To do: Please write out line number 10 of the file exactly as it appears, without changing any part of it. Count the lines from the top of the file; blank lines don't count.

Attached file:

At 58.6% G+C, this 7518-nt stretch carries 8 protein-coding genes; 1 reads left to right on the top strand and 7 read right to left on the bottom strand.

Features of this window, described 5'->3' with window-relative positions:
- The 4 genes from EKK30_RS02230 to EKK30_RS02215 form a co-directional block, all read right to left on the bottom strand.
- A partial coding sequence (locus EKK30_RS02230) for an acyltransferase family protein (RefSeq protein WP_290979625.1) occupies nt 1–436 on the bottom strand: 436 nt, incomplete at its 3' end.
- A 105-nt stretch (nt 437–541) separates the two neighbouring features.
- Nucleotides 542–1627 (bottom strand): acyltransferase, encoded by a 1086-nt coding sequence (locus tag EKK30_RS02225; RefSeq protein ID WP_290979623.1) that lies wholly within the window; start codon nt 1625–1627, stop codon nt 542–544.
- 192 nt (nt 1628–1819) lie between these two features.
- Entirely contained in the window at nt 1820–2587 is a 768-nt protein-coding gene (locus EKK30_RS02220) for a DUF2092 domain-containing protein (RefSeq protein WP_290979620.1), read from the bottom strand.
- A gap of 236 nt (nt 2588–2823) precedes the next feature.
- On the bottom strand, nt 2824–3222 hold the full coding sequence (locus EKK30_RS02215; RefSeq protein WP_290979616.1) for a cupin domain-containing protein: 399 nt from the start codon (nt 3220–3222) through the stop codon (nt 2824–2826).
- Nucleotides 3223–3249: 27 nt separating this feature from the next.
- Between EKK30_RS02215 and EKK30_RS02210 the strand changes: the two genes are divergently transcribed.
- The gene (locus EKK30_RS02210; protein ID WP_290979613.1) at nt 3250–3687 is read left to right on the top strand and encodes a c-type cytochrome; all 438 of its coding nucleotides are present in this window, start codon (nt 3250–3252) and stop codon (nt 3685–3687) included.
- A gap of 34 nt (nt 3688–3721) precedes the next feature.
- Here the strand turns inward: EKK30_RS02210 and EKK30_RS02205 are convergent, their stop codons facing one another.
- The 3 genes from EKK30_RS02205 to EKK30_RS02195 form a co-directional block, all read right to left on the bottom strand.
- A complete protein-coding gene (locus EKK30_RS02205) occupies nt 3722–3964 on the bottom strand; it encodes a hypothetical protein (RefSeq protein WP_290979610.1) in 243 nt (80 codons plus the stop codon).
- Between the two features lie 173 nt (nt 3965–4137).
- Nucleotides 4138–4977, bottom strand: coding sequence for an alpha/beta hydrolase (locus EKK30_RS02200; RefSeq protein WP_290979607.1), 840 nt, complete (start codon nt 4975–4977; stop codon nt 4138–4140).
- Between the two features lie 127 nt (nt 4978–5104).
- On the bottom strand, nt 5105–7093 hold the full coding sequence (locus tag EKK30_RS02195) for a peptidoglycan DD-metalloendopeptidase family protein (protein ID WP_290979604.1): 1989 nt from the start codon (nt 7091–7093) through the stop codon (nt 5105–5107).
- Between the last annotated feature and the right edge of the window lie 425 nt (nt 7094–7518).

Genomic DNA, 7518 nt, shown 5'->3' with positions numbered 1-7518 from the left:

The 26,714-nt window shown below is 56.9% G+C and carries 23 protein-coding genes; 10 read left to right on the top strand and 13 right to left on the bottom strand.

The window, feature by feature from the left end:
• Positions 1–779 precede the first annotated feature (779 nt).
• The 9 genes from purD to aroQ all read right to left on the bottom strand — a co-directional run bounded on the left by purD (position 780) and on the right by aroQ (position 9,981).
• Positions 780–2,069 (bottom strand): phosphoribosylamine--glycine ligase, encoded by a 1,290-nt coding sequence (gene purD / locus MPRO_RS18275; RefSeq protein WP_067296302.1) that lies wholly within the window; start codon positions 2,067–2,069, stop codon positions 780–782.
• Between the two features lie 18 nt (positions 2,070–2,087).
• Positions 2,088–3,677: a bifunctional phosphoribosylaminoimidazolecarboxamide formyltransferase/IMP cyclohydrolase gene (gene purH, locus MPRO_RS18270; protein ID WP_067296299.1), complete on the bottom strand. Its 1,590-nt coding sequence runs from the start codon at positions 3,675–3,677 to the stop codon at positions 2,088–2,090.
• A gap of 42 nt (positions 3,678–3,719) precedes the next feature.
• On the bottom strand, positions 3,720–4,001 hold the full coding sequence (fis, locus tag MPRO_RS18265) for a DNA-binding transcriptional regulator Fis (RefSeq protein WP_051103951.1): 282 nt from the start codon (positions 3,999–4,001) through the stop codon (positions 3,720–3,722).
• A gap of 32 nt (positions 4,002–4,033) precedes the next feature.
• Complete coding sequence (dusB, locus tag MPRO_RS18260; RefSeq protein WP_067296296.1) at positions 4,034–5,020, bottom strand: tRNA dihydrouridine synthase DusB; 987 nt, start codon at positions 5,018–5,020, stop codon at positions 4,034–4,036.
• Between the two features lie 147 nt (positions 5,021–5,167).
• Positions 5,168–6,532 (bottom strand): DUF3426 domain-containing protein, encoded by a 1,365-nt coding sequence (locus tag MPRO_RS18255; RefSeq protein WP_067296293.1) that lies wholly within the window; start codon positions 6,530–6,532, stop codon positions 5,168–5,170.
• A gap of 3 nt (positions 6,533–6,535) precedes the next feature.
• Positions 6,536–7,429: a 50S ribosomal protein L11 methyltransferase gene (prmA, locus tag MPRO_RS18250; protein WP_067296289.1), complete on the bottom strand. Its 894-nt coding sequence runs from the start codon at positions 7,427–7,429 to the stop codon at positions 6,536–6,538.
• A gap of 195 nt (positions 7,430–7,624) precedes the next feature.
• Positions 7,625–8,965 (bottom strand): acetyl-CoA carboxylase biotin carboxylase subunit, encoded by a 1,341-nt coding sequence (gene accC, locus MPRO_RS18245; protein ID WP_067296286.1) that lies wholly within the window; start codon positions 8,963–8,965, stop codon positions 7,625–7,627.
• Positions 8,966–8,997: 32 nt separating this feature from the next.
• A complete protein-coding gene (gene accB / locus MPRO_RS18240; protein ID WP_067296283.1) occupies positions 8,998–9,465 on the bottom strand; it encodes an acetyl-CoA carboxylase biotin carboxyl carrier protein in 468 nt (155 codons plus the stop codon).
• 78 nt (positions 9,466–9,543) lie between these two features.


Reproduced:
- On the bottom strand, nt 2824–3222 hold the full coding sequence (locus EKK30_RS02215; RefSeq protein WP_290979616.1) for a cupin domain-containing protein: 399 nt from the start codon (nt 3220–3222) through the stop codon (nt 2824–2826).